3. Customer Journey – What do our key customers do now in order to complete their goals? What are the most painful aspects of this process and how can we start to solve for these points of friction?
4. Project Risks and Assumptions – What assumptions, if proven incorrect, could prevent this project from being successful (a common example is that we don’t really know enough about the customer or their journey).
Focus on the customer
The Lean Discovery process is focused on learning and understanding. We really want to make sure that we empathize with the end-users, understand their needs, and map their journey to success in a way that can be easily shared and internalized across the entire project team — and even to upper management.
One really effective way to do this is through a Customer Journey Map (sometimes referred to as a User Journey Map). Remember the customer personas and customer’s journey we created in Clarity Canvas? That will form the backbone and beating heart of our Customer Journey Map. It ensures our mindset is always focused on outcomes and is framed with our customer’s experience. Stories are powerful tools we can use to easily comprehend and act on complex processes. We use them in a variety of ways with amazing results.
The Customer Journey Map has three main section:
1. The Customer
2. The Customer Journey
3. The Team’s Insight
This map is crucial because the insights are gleaned from the additive nature of the customer persona and customer journey. By mapping events in the customer journey to emotional states, we can easily highlight high points of leverage for us to focus on when designing our solution; they are the pain-points in our customers’ journey (see the detail below based on an example of how people used to order a taxi not too long ago. You can see there was ample pain in the process which ridesharing companies like Uber just took completely away).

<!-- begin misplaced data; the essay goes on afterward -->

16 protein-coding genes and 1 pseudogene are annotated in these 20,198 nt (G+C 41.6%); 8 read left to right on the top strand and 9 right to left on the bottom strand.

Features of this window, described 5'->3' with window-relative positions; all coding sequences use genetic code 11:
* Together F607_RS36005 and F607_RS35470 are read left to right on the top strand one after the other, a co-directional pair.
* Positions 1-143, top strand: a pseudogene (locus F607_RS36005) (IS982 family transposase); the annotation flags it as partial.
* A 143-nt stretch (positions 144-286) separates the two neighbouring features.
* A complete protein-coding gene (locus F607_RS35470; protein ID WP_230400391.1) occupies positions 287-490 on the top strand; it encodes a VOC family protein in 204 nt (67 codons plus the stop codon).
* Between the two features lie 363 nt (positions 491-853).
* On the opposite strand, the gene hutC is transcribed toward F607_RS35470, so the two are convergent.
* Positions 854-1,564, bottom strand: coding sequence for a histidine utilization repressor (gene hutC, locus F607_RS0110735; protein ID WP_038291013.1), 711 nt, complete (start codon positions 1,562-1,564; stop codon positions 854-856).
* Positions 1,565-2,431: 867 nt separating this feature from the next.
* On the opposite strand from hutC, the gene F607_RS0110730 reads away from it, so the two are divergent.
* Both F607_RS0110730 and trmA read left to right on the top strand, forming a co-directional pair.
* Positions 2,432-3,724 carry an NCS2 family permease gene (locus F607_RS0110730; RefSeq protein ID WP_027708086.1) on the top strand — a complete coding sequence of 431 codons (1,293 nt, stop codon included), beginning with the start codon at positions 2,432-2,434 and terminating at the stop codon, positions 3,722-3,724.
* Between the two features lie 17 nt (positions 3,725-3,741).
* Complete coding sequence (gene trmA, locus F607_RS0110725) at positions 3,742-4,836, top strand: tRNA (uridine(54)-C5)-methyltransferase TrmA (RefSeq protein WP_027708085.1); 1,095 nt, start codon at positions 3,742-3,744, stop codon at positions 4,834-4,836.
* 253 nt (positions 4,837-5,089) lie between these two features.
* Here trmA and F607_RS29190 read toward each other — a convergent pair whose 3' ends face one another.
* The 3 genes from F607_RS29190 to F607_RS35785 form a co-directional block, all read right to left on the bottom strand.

Diverge and Converge
Now that we understand our target customer, we’ve mapped their journey and the goals they are looking to accomplish, and have identified and validated key pain-points in that journey, we have the context and insight we need to start creating innovative solutions. This is often referred to as the "Diverge Phase" and it is defined as an exploration of many solutions. Quantity over quality. Some of the activities here include collaborative sketching and ideation.
The goal is quantity over quality because someone’s "dumb idea" can spark a brilliant one. But we don’t want the session to spin away into creative chaos. To combat this, we use time-boxing and structured exercises, like crazy-8s, to keep driving results.
Once we align on a solution, the goal is to prototype and test the best one. There are many powerful tools that help us prototype solutions. This can take the form of a clickable prototype in something like Invision, a landing page to launch and validate the value proposition or a quick and dirty coded prototype to vet with customers or key stakeholders.
The Customer First, The Customer Last
Because we start with the customer pain, map the customer’s experience and keep their journey as the central lynchpin to our product strategy we can’t help but focus on outcomes that solve real problems. It’s simple in theory and hard in practice. Deadlines, external and internal pressure as well as team dynamics can take the focus away from business outcomes at any moment. By visualizing the customer experience and making it plain for all to see we can help maintain focus and regain it even when it is lost.
While it can be dangerous to apply generic "Design Thinking" practices to unique problems and feel like you’re being innovative, we’re familiar with a wide variety of Lean and Agile discovery tools to address your specific needs and project type.
Find out more about our design services or contact us to let us know about your project and how we might help.